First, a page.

To assess the influence of moderate, acute weight loss on on‐water rowing performance when aggressive nutritional recovery strategies were used in the two hours between weigh in and racing.
Competitive rowers (n = 17) undertook three on‐water 1800 m time trials under cool conditions (mean (SD) temperature 8.4 (2.0)°C), each separated by 48 hours. No weight limit was imposed for the first time trial—that is, unrestricted body mass (UNR1). However, one of the remaining two trials followed a 4% loss in body mass in the previous 24 hours (WT−4%). No weight limit was imposed for the other trial (UNR2). Aggressive nutritional recovery strategies (WT−4%, 2.3 g/kg carbohydrate, 34 mg/kg Na+, and 28.4 ml/kg fluid; UNR, ad libitum) were used in the first 90 minutes of the two hours between weigh in and performance trials.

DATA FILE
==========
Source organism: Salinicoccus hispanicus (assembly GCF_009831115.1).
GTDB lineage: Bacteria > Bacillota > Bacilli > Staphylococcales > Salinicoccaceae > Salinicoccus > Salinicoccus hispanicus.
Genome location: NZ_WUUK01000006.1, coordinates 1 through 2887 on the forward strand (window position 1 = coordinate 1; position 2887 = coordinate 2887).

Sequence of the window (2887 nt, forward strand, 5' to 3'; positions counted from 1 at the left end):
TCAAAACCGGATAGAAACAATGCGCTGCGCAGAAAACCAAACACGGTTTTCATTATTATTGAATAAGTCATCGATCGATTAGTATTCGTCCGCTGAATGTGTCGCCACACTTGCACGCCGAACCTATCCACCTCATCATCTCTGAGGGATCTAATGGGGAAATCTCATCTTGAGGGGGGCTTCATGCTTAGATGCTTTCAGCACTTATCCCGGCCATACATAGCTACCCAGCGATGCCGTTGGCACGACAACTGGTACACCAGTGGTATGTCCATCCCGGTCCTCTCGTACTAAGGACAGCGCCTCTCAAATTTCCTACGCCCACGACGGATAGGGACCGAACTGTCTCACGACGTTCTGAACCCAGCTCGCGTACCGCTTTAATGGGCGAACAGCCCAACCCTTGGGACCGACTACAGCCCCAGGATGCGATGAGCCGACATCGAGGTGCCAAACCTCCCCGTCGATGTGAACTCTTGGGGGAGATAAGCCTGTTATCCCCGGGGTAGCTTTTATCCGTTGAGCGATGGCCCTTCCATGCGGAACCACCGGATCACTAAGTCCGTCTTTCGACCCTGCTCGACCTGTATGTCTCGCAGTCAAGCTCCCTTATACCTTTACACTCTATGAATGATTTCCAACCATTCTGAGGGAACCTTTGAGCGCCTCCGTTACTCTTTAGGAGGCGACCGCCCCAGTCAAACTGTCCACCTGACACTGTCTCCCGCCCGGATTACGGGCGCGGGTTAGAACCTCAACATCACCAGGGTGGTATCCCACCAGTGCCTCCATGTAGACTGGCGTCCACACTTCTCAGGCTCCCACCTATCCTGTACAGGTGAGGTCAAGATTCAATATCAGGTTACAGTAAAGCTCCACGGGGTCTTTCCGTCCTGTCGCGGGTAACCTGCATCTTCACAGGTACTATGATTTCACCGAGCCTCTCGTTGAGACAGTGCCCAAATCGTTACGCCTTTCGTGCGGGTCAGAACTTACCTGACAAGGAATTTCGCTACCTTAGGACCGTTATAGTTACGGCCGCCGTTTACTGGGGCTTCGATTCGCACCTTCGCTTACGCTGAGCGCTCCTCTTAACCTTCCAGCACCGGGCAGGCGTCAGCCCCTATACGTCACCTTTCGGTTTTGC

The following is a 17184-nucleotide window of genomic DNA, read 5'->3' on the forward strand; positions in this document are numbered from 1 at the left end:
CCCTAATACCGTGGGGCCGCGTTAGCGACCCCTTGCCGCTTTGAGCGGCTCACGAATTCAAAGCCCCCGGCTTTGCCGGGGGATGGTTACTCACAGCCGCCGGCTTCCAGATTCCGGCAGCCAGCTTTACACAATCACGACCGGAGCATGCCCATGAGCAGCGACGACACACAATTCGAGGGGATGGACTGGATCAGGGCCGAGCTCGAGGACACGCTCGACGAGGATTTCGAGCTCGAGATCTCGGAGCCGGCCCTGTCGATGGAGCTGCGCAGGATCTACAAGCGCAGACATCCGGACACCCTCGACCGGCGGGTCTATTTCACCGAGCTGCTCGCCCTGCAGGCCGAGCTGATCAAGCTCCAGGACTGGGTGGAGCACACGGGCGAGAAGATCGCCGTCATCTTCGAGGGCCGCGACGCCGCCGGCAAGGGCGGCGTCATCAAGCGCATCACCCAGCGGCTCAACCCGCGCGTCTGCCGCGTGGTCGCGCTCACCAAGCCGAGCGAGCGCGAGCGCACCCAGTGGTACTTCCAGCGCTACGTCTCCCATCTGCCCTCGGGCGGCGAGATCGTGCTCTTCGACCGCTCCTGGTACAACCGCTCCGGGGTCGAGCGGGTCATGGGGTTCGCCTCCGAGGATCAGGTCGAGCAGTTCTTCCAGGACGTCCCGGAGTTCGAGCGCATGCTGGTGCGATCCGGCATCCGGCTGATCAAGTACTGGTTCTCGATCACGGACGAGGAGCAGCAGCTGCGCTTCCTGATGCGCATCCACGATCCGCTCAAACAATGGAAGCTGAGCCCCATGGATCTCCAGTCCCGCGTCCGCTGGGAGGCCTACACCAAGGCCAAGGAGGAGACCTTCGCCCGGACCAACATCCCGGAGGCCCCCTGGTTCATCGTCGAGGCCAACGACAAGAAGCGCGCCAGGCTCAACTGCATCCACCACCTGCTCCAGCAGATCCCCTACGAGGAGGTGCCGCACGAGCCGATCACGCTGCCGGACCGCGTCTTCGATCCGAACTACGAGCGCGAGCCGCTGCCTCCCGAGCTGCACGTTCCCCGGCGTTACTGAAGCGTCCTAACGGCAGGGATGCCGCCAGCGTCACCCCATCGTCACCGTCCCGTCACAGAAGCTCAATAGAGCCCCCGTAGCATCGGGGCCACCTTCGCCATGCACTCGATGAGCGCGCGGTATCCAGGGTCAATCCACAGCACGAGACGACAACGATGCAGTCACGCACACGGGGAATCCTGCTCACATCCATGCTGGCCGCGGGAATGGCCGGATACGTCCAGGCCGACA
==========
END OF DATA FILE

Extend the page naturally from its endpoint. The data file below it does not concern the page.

WT−4% had only a small and statistically non‐significant effect on the on‐water time trial performance (mean 1.0 second, 95% confidence interval (CI) −0.9 to 2.8; p = 0.29) compared with UNR. This was despite a significant decrease in plasma volume at the time of weigh in for WT−4% compared with UNR (−9.2%, 95% CI −12.8% to −5.6%; p<0.001).
Acute weight loss of up to 4% over 24 hours, when combined with aggressive nutritional recovery strategies, can be undertaken with minimal impact on on‐water rowing performance, at least in cool conditions.